“Cursed gems, snake gods, lost temples, dark jungles and volcanoes. It could serve as a laundry list of things Ruby wanted nothing to do with. Yet now she’s on her way, in search of a missing friend and with only a journal of cryptic clues and a notorious band of dungeoneering dwarves to guide her.”
In terms of being something a little different, The Dungeoneers has a fair bit going for it. In this third entry (like Discworld, Russell has designed his series to be read individually and in any order), we have a female scholar in her 60s as our protagonist, helped through her first adventure in the wilds by a huge band of Dwarf specialists (and a Gnome, but don’t tell him that). Ruby has suffered some trauma – on learning of the possible death of her dear friend and scribe/explorer Quill, she is hunted through her campus by strange, cat like creatures who will stop at nothing to steal the diary that Quill left to her. Driven by hope, she must venture into the jungle, uncovering the secrets of the journal to discover the fate of her friend.
It’s a great start to what promises to be a fun adventure. Ruby is an introvert who is not inclined to go gallivanting around in the jungle – she is joined by the Dungeoneers and a guide who knows very little about their surroundings (his reasoning being that he went to the woods once, and one set of trees is pretty much the same as any other). The Dwarves, with the exception of a few standouts, did run together for me a fair bit, but this improved as the story went on. Mungo, a Gnome who wears an elaborate fake beard and believes himself to be a Dwarf was especially enjoyable, along with Gorax – a Conan type narcissist in a loincloth who believes himself to be the greatest warrior ever to have lived. Who is more deluded, I couldn’t say.
The setting is imaginative – lots of dense jungle, mysterious temples, traps, and unique cultures along the way. The plot itself is largely straightforward, with the odd twist – clues are revealed in a timely fashion due to the setup of the journal, and they are promptly deciphered by the crew. It’s a bit like Disney’s Jungle Book meets Indiana Jones, with a bit of World of Warcraft thrown in. There’s a definite feel of video-gameyness in the approach to the journal/clues, but in a way that I found to be organic and pleasing, if a little lacking in depth. I would be unsurprised to discover that Russell is a fan of old-school MMOs like Everquest, or RPGs such as Morrowind. This is an author who likes a good dungeon crawl, but without straying into the dry statistics that are often a hallmark of LitRPG.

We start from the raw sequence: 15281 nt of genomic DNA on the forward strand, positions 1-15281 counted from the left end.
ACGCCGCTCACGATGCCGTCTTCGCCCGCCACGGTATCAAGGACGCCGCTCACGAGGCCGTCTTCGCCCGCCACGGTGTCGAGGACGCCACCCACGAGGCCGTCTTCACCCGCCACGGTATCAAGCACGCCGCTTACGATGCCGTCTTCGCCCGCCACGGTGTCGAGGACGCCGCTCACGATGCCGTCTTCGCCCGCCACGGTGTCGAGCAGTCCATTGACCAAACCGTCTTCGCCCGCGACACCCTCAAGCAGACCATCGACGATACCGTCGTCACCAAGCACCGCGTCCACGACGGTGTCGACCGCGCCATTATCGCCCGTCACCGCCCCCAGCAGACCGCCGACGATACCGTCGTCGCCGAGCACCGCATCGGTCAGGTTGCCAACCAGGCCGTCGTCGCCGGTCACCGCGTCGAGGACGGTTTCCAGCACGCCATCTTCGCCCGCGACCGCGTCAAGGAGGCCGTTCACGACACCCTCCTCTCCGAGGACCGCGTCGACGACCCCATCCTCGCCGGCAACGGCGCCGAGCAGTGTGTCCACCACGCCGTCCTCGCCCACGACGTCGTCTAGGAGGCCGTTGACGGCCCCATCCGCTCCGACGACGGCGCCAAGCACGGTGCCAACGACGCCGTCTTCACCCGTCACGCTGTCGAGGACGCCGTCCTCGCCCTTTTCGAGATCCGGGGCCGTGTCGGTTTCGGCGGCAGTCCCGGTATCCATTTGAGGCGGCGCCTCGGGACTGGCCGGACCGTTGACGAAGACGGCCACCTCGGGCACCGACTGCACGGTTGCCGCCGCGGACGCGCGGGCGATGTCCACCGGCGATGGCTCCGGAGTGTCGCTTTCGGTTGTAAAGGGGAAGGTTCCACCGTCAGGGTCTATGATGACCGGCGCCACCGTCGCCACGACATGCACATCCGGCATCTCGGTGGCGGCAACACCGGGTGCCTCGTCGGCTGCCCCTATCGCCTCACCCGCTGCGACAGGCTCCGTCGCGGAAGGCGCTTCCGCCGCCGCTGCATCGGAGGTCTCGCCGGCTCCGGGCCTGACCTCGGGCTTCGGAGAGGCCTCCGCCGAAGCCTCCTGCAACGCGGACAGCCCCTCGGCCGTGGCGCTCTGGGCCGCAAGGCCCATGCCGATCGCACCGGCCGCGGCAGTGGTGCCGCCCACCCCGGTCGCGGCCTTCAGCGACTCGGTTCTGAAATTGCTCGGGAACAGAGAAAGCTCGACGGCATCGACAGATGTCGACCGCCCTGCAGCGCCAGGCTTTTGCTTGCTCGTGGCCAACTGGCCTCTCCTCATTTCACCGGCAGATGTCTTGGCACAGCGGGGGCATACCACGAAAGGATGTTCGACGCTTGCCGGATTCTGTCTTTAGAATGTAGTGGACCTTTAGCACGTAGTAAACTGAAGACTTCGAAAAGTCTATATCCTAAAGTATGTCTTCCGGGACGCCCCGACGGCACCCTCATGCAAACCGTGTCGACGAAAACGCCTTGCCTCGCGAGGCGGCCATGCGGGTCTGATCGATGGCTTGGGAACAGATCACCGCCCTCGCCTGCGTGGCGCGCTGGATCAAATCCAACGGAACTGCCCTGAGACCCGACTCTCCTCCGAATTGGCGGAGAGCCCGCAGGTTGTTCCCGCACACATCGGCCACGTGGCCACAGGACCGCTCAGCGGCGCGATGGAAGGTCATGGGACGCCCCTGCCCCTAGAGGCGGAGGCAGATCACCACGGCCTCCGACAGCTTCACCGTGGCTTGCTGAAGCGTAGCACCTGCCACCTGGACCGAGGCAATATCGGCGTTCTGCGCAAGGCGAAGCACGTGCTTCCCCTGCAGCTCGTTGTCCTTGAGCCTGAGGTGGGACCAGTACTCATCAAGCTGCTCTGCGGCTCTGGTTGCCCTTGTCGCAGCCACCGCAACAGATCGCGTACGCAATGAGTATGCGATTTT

The humor, alas, was not my personal cup of tea. It was pleasant and light-hearted, and on this point I’d certainly urge people to try it for themselves – humor is obviously a subjective thing and what tickles some might leave others cold. Despite this I found the dialogue to be well thought out, and the descriptive prose conjured up images of the setting nicely. In some ways I felt that (like Neil Gaiman’s Stardust) this was a book that might actually work better as a movie or TV series. The chemistry between the characters is really what kept things moving – Ruby’s worn and slightly cranky older protagonist melded very well with the relentlessly cheerful Dwarves, and absolutely everyone’s disdain for Gorax’s antics meant that they always had something in common.
Overall, The Lost Temple of Ssis’sythyss was a sunny escapade that I’d recommend to anyone who wants something to lift their mood. If you’re suffering from grimdark fatigue or you just fancy a fun adventure that won’t require too much of you, this may be worth a look. Despite it not quite clicking for me, I think it’s solidly written and many readers will find it charming.
Bingo Squares 2018
- Reviewed on r/Fantasy
- Protagonist is a Writer, Artist or Musician
- Fewer than 2500 GR Ratings
- Features the Fae